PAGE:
beliefs

As I seek an epithet that will embody the essence of this site, I am confounded not only by the choices but by the divagations of my mind. I want something that will eternally etch itself in the soul of those curious positive spirits, something that will resonate with all things pure and true. The triumph of barbarism and religion has been catalogued but I wish to catalogue my venial attempts to turn the tide per se. There still remains a glimmer of hope, of light. There are yet to be found some of those wonderful beings that believe in the human spirit.

I respect people that have convictions. Yet, I always shy from expatiating on those things that I believe in, for fear of offending the sensibilities of those around me.

I dislike Christianity. Some hate it; I cannot hate it for I have never loved – the potency of love for this superstition has never existed in my soul. Christianity embodies the stubborness of the Jewish faith – that stubborness that led to the destruction and sacking of their holy city by the Roman authorities. It also embodies the consequences of the vain attempts of minds ill-equipped to understand the subtleties of those philosophical questions that had plagued the philosophers of ancient times. Fishsermen and people of the meanest sorts took on the ideas of Plato and Aristotle and defiled them. These people the Church calls her Doctors and Fathers.

I admire the ancient Greek philosophers, for their amazing separation of science and religion. They took the learning of the Babylonians and Egyptians and all those wonderful people that came before them and furthered it through this separation. Science, this is to say reason, is not compatible with religion, this is to say superstition.

Religion has usurped the tools of science, but to no effect. Though Christianity appropriated philosophical concepts, the consequences only showed a pathetic understanding of them. For example, the conception of the Trinity, that triumvirate of three deities that are one, is a Platonic idea that though it is recognizable to the Platonist, it is butchered. And try as they may, Christians cannot do away with that all-too-common accusation: this is polytheism. Then again, Christianity is a religion of paradoxes. That great bastion of monotheism has its hierarchy of the Deity, his virgin mother, his angels, and of course, the saints!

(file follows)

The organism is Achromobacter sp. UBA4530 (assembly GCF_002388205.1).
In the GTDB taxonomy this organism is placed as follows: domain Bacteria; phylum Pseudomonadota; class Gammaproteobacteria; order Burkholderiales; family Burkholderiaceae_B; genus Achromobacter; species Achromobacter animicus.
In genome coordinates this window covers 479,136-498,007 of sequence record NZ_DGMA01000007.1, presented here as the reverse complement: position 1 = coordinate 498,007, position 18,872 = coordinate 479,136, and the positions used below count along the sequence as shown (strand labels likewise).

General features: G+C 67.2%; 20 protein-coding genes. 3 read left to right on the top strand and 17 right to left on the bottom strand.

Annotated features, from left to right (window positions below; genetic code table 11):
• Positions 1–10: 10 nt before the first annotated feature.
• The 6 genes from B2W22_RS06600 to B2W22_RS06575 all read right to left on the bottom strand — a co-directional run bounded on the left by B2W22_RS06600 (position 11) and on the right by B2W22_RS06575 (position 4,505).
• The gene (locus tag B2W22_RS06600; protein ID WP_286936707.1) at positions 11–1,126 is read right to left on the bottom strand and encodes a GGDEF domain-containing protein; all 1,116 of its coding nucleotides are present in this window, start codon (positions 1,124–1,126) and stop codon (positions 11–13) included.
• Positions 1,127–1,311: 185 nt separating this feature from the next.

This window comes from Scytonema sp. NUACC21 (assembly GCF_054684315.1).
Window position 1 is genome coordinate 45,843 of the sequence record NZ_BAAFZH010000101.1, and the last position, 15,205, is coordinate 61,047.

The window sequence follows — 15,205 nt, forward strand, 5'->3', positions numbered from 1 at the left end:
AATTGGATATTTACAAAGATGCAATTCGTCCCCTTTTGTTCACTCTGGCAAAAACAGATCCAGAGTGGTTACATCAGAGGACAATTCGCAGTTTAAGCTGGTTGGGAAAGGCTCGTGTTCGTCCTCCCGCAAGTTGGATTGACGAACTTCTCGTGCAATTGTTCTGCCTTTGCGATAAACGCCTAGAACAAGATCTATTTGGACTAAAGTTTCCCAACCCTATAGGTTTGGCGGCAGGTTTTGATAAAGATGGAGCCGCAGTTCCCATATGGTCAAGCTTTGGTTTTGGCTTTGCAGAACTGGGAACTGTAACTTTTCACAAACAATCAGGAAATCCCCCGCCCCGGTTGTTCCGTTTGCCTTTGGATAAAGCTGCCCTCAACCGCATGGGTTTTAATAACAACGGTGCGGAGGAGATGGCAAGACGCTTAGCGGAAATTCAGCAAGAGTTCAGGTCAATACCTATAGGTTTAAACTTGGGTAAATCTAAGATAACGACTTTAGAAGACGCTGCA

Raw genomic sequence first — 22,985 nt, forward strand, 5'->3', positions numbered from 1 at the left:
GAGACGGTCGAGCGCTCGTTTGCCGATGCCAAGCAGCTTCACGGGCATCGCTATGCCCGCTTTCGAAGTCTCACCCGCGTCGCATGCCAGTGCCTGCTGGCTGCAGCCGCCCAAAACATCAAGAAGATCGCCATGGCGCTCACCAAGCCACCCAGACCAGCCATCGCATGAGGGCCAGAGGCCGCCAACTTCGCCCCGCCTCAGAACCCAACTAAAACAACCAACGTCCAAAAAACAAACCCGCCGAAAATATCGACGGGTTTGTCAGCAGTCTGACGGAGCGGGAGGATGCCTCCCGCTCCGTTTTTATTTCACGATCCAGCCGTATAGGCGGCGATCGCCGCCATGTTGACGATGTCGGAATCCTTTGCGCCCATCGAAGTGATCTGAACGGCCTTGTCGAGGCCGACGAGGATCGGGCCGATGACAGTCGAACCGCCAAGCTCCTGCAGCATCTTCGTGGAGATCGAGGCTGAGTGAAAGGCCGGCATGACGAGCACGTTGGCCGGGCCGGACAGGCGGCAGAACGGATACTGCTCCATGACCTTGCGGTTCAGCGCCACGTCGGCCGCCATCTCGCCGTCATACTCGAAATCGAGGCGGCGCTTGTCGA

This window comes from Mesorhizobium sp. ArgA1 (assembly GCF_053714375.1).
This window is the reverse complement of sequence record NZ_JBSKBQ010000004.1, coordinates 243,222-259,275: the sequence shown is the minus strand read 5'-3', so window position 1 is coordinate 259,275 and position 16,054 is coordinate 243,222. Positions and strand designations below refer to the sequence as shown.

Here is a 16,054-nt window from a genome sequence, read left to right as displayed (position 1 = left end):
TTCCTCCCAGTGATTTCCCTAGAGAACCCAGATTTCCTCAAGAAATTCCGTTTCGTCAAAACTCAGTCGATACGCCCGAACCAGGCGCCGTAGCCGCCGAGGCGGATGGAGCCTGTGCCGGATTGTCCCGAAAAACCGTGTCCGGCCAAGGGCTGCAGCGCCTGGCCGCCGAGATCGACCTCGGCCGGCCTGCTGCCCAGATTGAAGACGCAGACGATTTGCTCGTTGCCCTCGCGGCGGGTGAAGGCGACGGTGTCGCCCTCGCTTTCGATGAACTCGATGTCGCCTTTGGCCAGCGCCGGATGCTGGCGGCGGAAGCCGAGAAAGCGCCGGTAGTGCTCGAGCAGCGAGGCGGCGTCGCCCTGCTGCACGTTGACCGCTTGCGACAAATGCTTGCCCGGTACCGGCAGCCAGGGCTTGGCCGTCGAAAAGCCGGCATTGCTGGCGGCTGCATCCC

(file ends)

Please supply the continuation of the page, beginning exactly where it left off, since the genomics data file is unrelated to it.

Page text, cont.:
Christianity sounds absurd to the positive spirit, as well as to the neophyte of reason, but his feelings towards his ancient Master are temporal and he cannot be fully trusted (perhaps I’ll write more on those that reach Atheism via the slow and gradual process of self-elucidation and those that reach it through disappointment or other means). And as I said, Christianity usurped the tools of science but the ends are different. Science seeks truth. Religion seeks the validation of its belief – of the Deity and the whole man-made superstition surrounding this mythical being.

Christians accept the Bible. Its validity, its veracity is taking a priori. I have come to understand that I cannot argue with Christians or other people that derive their religion from the Book. Why? Because I do not believe in the Bible; for me it is a document concocted by the human hand and interpreted by the human mind to serve his needs. There is nothing divine about the Holy Scriptures just as their is nothing divine about the Platonic dialogues or all those ancient works of erudition. At least we [humanists] acknowledge that these works were written by men, though men of great genius. We attach ourselves to these ideas, not to the men that espouse them. The Idea transcends time and space.


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